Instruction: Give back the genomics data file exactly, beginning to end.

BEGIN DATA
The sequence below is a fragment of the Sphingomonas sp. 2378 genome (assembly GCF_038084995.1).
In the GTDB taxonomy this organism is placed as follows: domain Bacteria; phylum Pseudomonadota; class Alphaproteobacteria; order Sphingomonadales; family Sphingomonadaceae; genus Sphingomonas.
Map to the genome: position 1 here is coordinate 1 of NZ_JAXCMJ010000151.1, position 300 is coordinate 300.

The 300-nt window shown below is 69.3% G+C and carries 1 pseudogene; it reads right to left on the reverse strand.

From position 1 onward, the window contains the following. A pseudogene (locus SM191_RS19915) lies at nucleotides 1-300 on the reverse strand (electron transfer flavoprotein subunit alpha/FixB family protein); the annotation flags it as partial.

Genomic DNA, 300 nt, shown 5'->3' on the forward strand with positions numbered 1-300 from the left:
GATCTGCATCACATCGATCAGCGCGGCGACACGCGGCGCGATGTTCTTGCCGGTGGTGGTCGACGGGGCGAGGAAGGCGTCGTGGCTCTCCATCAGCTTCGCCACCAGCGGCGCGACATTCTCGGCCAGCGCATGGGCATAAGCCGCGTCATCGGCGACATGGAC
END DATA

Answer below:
The sequence below is a fragment of the Sphingomonas sp. 2378 genome (assembly GCF_038084995.1).
In the GTDB taxonomy this organism is placed as follows: domain Bacteria; phylum Pseudomonadota; class Alphaproteobacteria; order Sphingomonadales; family Sphingomonadaceae; genus Sphingomonas.
Map to the genome: position 1 here is coordinate 1 of NZ_JAXCMJ010000151.1, position 300 is coordinate 300.

The 300-nt window shown below is 69.3% G+C and carries 1 pseudogene; it reads right to left on the reverse strand.

From position 1 onward, the window contains the following. A pseudogene (locus SM191_RS19915) lies at nucleotides 1-300 on the reverse strand (electron transfer flavoprotein subunit alpha/FixB family protein); the annotation flags it as partial.

Genomic DNA, 300 nt, shown 5'->3' on the forward strand with positions numbered 1-300 from the left:
GATCTGCATCACATCGATCAGCGCGGCGACACGCGGCGCGATGTTCTTGCCGGTGGTGGTCGACGGGGCGAGGAAGGCGTCGTGGCTCTCCATCAGCTTCGCCACCAGCGGCGCGACATTCTCGGCCAGCGCATGGGCATAAGCCGCGTCATCGGCGACATGGAC